Computer Cabinet


This cabinet is still in use in the mid 20-teens because the Windows XP computer and its CRT continue to serve their purpose with Mach2. This computer cannot be upgraded to Mach3 because the computer lacks the necessary graphics specs. The cabinet will probably remain in use as long my stash of old computers lasts.

Computer Cabinet
Cabinet for computer and monitor.
Behind the bottom doors is the computer in its original tower.
A door on the cabinet's back permits easy access to the computer's wires. The back of the cabinet also has a filtered vent (HVAC return) that allows heat to escape.

Computer Cabinet
Door and vent on back.
 
Ken, a visitor to this site, sent the photos shared in this section.

His monitor support uses closet rods, which are simpler than an oddly shaped shelf.

The cabinets are on casters so they can be rolled away for storage. The cabinets also have large handles, which make moving easier.

Ken's cabinet has an angled top, which looks nicer than the top's flat edges on my unit. However, a flat top cabinet can be covered with a board that serves as a work surface when the computer is off. I have found this option handy when shop space grows tight.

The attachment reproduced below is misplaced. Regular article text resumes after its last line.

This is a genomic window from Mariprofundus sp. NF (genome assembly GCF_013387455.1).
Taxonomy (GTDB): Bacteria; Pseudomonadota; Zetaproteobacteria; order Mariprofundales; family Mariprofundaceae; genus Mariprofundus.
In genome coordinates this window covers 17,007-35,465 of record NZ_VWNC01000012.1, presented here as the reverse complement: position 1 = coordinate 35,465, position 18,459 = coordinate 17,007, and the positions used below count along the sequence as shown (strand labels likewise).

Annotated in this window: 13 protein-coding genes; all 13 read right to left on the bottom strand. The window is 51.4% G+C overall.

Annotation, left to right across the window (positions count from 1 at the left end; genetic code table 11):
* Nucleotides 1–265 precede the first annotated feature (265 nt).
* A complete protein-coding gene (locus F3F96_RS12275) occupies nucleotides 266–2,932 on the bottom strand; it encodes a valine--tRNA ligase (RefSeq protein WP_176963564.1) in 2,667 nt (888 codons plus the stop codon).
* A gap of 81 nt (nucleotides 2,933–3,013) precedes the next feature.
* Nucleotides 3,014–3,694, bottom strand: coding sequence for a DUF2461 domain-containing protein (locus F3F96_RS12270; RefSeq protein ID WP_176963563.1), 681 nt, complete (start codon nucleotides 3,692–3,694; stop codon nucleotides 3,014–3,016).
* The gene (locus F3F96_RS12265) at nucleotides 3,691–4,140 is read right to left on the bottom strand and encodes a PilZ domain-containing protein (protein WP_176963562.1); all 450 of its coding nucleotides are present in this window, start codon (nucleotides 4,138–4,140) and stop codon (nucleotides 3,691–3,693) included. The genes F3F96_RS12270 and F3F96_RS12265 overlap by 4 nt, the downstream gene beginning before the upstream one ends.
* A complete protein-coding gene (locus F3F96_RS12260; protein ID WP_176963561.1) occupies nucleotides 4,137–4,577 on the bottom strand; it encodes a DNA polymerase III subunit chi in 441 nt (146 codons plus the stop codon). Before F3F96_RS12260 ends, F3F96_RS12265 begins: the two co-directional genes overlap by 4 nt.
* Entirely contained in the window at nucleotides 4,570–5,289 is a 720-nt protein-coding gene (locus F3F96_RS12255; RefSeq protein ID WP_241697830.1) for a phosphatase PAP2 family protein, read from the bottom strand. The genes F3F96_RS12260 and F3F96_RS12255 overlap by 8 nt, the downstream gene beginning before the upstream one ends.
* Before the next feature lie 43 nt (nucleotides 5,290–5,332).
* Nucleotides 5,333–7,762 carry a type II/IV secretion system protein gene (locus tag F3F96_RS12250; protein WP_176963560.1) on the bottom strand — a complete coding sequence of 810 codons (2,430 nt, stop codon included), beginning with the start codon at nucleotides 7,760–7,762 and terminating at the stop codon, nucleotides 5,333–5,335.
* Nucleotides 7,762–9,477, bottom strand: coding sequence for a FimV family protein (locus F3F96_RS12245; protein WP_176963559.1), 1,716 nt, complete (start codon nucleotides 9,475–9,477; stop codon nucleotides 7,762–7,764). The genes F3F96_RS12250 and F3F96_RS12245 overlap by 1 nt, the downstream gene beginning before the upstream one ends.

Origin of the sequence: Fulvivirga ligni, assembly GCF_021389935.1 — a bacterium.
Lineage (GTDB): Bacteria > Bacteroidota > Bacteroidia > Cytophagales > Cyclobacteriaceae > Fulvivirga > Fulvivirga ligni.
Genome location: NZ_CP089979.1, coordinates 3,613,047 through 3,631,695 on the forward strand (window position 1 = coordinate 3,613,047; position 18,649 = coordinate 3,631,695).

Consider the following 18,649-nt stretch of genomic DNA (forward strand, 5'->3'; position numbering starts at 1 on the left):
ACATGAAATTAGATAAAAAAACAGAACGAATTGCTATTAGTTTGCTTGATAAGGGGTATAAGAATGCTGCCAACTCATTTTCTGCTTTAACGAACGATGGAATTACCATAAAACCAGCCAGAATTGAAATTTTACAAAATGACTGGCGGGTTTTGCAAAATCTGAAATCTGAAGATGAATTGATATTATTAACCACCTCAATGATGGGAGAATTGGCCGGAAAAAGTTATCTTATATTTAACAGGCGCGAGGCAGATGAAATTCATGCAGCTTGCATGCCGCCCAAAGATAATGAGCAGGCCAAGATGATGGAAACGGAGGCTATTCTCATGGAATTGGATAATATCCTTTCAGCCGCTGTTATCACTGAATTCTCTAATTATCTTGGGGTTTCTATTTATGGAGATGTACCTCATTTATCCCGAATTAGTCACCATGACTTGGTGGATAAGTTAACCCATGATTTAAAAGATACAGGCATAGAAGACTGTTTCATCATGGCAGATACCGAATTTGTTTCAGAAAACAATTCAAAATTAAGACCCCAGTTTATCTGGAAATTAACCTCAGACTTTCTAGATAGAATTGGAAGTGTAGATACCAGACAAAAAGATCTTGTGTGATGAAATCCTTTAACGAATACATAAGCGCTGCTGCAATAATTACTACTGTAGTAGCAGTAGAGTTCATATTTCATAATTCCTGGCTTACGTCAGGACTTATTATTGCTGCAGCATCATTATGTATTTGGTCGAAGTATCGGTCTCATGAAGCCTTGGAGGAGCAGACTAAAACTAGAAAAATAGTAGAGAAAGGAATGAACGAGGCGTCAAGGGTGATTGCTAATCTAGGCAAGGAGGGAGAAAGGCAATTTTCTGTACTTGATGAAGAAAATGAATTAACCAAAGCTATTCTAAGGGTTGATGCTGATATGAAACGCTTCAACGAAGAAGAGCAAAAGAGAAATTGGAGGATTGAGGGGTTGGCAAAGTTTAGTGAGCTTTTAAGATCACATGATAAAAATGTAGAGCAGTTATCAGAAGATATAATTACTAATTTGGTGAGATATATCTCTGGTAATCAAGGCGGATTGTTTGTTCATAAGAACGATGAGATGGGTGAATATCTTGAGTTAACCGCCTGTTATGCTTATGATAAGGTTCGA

Monitor On Closet Rods
CRT supported with closet rods.

Ken's cabinet has a mouse shelf that hinges out of the way, and is supported by angle brackets when in use.
My cabinet uses a trackball on a small shelf that partially covers the keyboard.

No matter the design, safe enclosures for the computer, drives and power supply are worthwhile investments.
Front of Cabinet
Ken's cabinet.

Hinging Mouse Shelf
Hinged mouse shelf.
 
There have been requests for plans for the cabinet, but my unit was made from scrap, so its dimensions matched leftover materials rather than a predetermined design. However, I did draw the draft below. It has not been built, but it could help as a start.
It was designed to use only one sheet of ¾ inch plywood or MDF.

The angled cuts on the sides allow enough leftover wood for the back. There is enough material available for most any door layout when the middle shelf is not full cabinet depth.

Before building, check the width of the keyboard and monitor. The 20 inches shown is usually wide enough.

All joints are butt joints. The unit is held together with 1-5/8 inch drywall screws and glue.
The cabinet is designed for the sides and back to stand on top of the bottom. The back is positioned between the sides. Image below.

Computer Cabinet
Cabinet carcass.
 
Full sheets of stock can be difficult to haul home. It may be easier to have the store make a few cuts.
First cut off the 20 inch end for the back and keyboard.
Then rip the long remainder into two 24 inch widths. Split the line so the bottom and sides will be the same width (24 inches less half a saw blade's kerf).
Note that MDF is 49 inches wide, unlike plywood, which is 48 inches.

Rough Draft for Cabinet dims
Cabinet cut from one sheet of plywood.